This section is from the book "Chromatography; Or, A Treatise On Colours And Pigments, And Of Their Powers In Painting", by George Field. Also available from Amazon: Chromatography, or A Treatise on Colours and Pigments, and of Their Powers in Painting.
Chrome Yellow is a pigment of modern introduction into general use, and of considerable variety, which are mostly chromates of lead, in which the latter metal more or less abounds. They are distinguished by the pure-ness, beauty, and brilliancy of their colours, which qualities are great temptations to their use in the hands of the painter; they are notwithstanding far from unexceptionable pigments; - yet they have a good body, and go cordially into tint with white, both in water and oil; but used alone, or in tint, they after some time lose their pure colour, and may even become black in impure air: they nevertheless resist the sun's rays during a long time. Upon several colours they produce serious changes, ultimately destroying Prussian and Antwerp blues, when used therewith in the composition of greens, etc. In general they do not accord with the modest hues of nature, nor harmonize well with the sober beauty of other colours; hence the opinions of artists vary exceedingly respecting these pigments. Whether improvement in their modes of preparation and use will render them eligible pigments hereafter remains to be proved.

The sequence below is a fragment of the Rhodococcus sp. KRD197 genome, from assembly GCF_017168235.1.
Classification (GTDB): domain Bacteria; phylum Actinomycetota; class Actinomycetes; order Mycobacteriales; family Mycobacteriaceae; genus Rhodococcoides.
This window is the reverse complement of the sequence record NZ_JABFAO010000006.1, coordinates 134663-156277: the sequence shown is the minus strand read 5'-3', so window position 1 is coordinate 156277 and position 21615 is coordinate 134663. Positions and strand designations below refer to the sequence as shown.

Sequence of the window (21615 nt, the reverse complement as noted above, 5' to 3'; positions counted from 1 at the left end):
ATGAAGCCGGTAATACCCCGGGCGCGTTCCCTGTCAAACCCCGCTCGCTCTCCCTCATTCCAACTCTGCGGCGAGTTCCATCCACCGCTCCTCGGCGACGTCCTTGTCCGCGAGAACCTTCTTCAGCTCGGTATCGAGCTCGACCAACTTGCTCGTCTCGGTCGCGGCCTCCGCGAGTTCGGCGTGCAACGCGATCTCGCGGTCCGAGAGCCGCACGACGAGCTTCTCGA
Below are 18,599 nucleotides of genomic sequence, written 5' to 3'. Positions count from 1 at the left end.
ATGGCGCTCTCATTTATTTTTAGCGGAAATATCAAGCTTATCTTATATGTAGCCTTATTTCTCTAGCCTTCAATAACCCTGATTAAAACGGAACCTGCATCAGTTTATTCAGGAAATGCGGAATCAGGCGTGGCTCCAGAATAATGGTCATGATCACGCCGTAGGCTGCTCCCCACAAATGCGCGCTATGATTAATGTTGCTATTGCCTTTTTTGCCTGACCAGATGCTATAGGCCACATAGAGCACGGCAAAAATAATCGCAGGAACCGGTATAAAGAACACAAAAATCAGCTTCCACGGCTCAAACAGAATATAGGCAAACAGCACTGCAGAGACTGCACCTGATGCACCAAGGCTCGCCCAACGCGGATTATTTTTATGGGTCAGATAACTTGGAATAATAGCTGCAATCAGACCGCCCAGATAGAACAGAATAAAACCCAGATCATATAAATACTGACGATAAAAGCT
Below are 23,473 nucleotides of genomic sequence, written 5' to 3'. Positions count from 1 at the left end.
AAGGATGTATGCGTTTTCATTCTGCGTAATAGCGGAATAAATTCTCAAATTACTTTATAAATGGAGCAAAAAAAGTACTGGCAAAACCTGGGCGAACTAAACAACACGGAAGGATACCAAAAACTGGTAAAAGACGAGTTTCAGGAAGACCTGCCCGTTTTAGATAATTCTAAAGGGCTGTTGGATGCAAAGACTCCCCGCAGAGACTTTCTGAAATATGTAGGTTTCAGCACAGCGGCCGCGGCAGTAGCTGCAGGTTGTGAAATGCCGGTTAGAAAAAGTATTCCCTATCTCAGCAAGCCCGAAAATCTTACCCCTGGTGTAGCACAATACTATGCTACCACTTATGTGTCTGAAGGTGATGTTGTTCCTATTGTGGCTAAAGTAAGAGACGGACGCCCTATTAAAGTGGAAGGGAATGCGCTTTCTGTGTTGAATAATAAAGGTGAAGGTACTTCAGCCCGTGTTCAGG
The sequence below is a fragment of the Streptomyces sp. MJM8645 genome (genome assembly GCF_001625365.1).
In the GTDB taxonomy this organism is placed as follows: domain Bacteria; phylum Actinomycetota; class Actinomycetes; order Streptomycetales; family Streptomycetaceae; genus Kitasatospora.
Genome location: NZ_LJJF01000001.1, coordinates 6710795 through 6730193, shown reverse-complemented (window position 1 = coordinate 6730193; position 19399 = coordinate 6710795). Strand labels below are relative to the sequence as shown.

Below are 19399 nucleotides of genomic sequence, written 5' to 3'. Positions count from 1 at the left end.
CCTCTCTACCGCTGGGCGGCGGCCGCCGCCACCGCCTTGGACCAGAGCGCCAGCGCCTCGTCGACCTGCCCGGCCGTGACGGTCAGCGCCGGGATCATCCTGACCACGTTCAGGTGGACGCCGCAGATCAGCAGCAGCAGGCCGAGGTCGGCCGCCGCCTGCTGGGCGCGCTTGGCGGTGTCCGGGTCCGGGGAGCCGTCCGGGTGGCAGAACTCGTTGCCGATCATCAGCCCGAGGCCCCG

We have prepared them upon almost every possible base; and the late ingenious Dr. Boll-mann, who introduced them into commerce, made trials at our suggestion for improving them, but none has been hitherto produced upon which the artist can safely trust his reputation as a colourist. This substance was known as a native pigment long before it was distinguished as a chemical substance.
This pigment is also a chromate of lead, prepared in Paris, differing in no essential particular from the above, except in the paleness of its colour. The chrome yellows have also obtained other names from places or persons from whence they have been brought, or by whom they have been prepared, such as Jaune de Cologne; we pass over, however, such as have not been generally received. The following pigment passes also under the name of Jaune Minerale: -